I have been informed and have proof that your sons have found a large amount of valuable Rack Goods and sold many of them and have not advertised them as the law directs. You must well know there is a lawful owner to those goods. As you will find there is one lawful owner. In a short time I advise you as a friend to come immediately and settle the business with me and for your sons as I hold myself a lawful owner of all the goods and merchandise that came out of the ship Protector and taken up at the back side since the 15th day of October last it is very evident that those goods your sons found must come out the ship Protector as the same articles was in her invoice and sold me at public venue and I can give you a sufficient clearance from all lawful blame if you see cause to come and settle with me on reasonable terms soon if not I shall put the business into a lawyers hands to settle with yours as you have violated the laws of this Commonwealth not advertising the property and if the business goes into the law it will cause you more than settling with me it is my duty to seek for my right I want nothing more from no man and if you come and see me we can compromise on reasonable terms without spending money from yours. Seth Knowles
The sons mentioned by Mr. Knowles were Jonathan, James, Nehemiah and Elnathan Jr. His son Jonathan became a fisherman of the Grand Banks.
In April 1818, a meeting was held in Chatham at the home of Ezra Crowell. During the meeting Ensign and Salathiel Nickerson, Uriah Mayo, Benjamin Dunbar and Elnathan Eldredge, then age 70, were empowered as agents in Chatham to watch and prosecute any person digging clams at Simpson's Island (History of Harwich p 202).
Elnathan's family was originally Baptist, attending the Harwich Church, but at some point converted to the Methodist religion (Smith’s History of Chatham). He and members of his family assisted in the construction of the Methodist Meetinghouse which was completed in 1811.
|East Harwich Methodist Church|
I have read that several of Elnathan and Dorthy’s children removed to the Granville area of Massachusetts, but I have not found them in records there. In part, it may have been an offer of land grants given out for military service during the Revolutionary War. It also signaled a large migration of Cape Cod families to move for better farmland.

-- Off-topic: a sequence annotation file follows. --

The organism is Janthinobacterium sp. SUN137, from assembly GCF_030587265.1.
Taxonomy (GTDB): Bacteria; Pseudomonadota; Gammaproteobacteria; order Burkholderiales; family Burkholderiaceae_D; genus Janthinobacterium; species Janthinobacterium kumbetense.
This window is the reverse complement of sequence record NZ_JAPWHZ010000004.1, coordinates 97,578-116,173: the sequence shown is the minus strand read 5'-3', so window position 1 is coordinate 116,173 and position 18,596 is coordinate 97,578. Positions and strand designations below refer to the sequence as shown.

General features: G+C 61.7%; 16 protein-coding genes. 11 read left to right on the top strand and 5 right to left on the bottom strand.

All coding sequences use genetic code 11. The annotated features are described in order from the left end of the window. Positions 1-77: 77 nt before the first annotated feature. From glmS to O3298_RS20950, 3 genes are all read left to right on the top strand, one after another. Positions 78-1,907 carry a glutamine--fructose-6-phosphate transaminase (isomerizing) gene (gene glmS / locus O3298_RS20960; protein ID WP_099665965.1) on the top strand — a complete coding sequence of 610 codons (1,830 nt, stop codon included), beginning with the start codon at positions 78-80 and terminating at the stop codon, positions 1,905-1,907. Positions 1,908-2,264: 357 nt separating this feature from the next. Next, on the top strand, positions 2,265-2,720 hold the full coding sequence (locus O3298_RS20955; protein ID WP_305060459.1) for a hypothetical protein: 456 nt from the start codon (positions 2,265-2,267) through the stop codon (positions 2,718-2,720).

|Dorothy Freeman Eldredge's stone|
At age 90, Elnathan died 21 December 1837 in Harwich. He is buried next to his wife and parents at the Methodist Church Cemetery in East Harwich (also known as High Hill Cemetery).They all have similar slate stones, with engravings of an urn and willow or ferns. Dorothy had died 12 years earlier, on 09 November 1825.
|Elnathan Eldredge's stone. I was there at the wrong time of day for this photo.|
From The Yarmouth Register newspaper: January 5, 1837, In East Harwich, 22nd ult., Mr. Elnathan ELDRIDGE, 90. He was the father of eight children, 67 grandchildren and 52 great-grandchildren.
Elnathan’s will was dated 7 May 1832. He mentions daughter Sarah Crowell, wife of David, and Dorothy Arey, wife of Joseph, to each get half of: his 20 acres of upland in Harwich, Orleans, Brewster; the swamp adjoining that land; one acre or more of woodland adjoining the upland; a lot of meadow on Nonset beach of about 10 acres; all his indoor household furniture.
He gave his four sons, Nehemiah, Samuel Jr., Isaiah, and Jonathan some of his wearing apparel and all the property not given to the daughters.
|Elnathan's signature on his will|
He also names his five grandsons, Elnathan Eldredge Jr., Thomas F. Eldredge, Joshua Eldredge, George W. Eldredge, and Zenus Eldredge, to receive some of his wearing apparel, one fifth of some real estate and one fourth of the shores and beaches named in the same deed. He gave the improvement of the above property to their mother Jane Eldredge during her widowhood. He also gave Jane’s daughters (unnamed) one dollar each.
He named sons Samuel Eldredge Jr and Jonathan Eldredge joint executors and signed it with his signature. It was witnessed by John Kenrick, Ezra Kendrick, Isaiah Kendrick.
Codical to Elnathan's will dated 14 June 1834 gives more information on the land to be given to his four surviving sons and the five grandsons (sons of his deceased son Elnathan).
The inventory of Elnathan’s estate includes real estate:
two small pieces of meadow joining toner(?) creek Orleans $30.00
about [can't read number] acres cleared land near Hezekiah Rogers __ Orleans 288.00
Do, 1 1/2 Do woodland joining same, including the wood $24.00
2/7th of the brush & swamp wood in little cedar swamp $8.00
4/5ths of the round cove meadow Harwich $24.00
about 2 1/2 acres woodland joining wading place path $35.00
Do 1 1/4 Do Do joining same $20.00
4/5th abouth 3/4th Do joining Ebenr. Nickersons wood $23.00
about 3 acres Do joining cove road Harwich $36.00
2 tons meadow to westward Cobs crick Orleans $48.00
1 1/4 Do Do near Amos point Do $25.00
1 1/2 Do Do south Do Do Do $25.00
3/4 Do old sand lot Do Do Do $12.00
Small peace meadow on monument plane east Coles crick $10.00
little lot meadow south Amos point 1 1/2 tons $25.00
about 5 acres woodland joining Zeanus Taylor & Enos Rogers $25.00
3 Do DO Do Seth Nickersons wood 18.00
There isn't any personal estate inventory, but perhaps I missed it so will have to double check file at probate court.